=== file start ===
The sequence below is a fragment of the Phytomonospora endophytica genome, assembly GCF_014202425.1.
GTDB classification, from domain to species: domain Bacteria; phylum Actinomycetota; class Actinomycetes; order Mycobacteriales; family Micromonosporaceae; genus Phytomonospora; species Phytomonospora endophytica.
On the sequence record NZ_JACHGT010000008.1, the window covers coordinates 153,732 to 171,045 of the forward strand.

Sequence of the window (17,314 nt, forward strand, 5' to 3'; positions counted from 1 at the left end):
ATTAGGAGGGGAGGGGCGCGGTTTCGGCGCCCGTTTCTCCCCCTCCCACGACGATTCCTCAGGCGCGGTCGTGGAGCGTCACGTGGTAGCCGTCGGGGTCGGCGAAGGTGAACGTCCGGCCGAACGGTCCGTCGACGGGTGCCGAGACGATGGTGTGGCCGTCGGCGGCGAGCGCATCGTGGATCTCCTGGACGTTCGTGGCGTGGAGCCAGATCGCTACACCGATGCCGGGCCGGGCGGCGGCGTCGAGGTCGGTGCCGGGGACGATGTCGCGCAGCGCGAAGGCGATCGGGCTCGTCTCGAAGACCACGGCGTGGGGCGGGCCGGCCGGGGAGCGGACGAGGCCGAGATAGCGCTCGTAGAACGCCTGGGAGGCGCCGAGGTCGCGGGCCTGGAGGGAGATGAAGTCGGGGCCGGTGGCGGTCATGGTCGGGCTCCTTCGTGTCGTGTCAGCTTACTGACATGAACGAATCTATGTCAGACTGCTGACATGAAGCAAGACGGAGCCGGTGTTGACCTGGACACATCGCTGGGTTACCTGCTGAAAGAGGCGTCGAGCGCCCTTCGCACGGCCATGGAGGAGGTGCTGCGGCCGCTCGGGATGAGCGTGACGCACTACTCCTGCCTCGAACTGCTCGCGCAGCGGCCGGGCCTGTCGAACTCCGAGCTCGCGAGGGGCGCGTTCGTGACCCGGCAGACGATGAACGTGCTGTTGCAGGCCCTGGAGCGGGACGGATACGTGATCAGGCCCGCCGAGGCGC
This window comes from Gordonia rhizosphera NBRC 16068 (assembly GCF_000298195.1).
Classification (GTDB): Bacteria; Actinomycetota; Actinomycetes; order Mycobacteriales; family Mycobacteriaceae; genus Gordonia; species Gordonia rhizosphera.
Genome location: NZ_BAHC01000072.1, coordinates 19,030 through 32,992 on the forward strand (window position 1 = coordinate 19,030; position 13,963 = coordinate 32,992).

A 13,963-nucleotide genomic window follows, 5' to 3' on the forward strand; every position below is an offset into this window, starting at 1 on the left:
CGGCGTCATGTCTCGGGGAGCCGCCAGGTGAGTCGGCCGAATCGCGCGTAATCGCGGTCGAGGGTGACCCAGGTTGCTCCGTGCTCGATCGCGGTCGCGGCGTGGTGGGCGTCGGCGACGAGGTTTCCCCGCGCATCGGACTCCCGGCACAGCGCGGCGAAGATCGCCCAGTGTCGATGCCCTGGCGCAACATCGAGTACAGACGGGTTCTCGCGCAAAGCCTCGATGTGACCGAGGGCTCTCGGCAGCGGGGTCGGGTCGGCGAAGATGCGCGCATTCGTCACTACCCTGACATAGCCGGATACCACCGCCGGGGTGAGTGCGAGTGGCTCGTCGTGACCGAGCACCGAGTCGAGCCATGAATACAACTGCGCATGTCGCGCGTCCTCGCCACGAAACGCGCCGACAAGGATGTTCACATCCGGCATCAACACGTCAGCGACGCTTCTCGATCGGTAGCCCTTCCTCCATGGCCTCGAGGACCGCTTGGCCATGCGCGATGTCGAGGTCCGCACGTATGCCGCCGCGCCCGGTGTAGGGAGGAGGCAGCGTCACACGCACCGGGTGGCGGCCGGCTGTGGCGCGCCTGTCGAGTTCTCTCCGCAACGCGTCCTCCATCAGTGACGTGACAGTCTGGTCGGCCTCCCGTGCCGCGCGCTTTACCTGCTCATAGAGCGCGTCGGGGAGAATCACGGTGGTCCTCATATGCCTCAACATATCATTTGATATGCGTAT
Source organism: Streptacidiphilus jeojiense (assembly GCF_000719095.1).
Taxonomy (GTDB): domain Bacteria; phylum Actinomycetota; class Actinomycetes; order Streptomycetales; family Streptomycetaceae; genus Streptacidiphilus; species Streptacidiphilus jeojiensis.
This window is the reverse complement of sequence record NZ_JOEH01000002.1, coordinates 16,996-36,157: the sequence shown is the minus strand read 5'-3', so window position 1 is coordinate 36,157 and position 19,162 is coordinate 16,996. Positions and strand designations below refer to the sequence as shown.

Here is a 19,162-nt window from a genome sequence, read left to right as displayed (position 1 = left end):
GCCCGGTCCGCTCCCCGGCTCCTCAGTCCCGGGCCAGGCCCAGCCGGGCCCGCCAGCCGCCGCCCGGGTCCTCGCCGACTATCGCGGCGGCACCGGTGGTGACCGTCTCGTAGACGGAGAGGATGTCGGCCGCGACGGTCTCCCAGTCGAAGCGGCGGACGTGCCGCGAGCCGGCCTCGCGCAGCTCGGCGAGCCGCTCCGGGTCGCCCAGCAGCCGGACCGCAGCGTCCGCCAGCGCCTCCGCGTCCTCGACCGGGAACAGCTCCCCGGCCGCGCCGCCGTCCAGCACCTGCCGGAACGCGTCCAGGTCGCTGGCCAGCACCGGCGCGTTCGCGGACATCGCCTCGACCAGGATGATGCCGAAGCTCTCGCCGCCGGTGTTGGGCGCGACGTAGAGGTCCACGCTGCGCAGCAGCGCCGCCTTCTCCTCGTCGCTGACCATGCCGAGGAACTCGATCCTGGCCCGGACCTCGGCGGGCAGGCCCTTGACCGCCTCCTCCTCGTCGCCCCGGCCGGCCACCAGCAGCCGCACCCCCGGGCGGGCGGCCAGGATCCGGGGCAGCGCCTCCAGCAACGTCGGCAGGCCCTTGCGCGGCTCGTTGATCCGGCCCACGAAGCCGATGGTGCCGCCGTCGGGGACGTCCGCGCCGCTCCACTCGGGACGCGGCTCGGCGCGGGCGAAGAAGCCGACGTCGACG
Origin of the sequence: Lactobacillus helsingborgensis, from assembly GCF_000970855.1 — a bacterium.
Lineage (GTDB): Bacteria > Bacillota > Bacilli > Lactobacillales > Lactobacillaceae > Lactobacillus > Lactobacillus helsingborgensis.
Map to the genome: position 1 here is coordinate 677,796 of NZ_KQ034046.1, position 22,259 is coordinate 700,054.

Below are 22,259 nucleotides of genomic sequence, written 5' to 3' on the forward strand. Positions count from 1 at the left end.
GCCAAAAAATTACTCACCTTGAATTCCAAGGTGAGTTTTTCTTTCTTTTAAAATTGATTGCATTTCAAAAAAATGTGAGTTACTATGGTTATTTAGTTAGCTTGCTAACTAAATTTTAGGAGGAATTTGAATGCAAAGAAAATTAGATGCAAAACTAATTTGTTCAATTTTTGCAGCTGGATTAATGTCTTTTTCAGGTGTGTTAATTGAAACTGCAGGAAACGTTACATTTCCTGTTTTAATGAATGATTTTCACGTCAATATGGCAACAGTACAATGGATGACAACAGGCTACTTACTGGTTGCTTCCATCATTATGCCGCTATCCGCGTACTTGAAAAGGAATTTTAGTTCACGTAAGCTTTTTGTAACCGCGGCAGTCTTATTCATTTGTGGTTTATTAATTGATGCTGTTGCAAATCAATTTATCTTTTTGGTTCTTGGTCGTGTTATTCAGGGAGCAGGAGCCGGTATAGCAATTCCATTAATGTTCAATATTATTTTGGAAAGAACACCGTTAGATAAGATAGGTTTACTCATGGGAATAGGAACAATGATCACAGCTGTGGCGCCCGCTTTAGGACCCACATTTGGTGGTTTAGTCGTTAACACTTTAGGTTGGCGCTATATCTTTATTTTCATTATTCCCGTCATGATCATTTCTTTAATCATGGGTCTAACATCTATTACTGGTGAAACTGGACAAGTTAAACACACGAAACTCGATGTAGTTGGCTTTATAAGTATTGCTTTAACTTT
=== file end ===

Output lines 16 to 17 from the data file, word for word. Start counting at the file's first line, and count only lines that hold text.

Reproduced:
Origin of the sequence: Lactobacillus helsingborgensis, from assembly GCF_000970855.1 — a bacterium.
Lineage (GTDB): Bacteria > Bacillota > Bacilli > Lactobacillales > Lactobacillaceae > Lactobacillus > Lactobacillus helsingborgensis.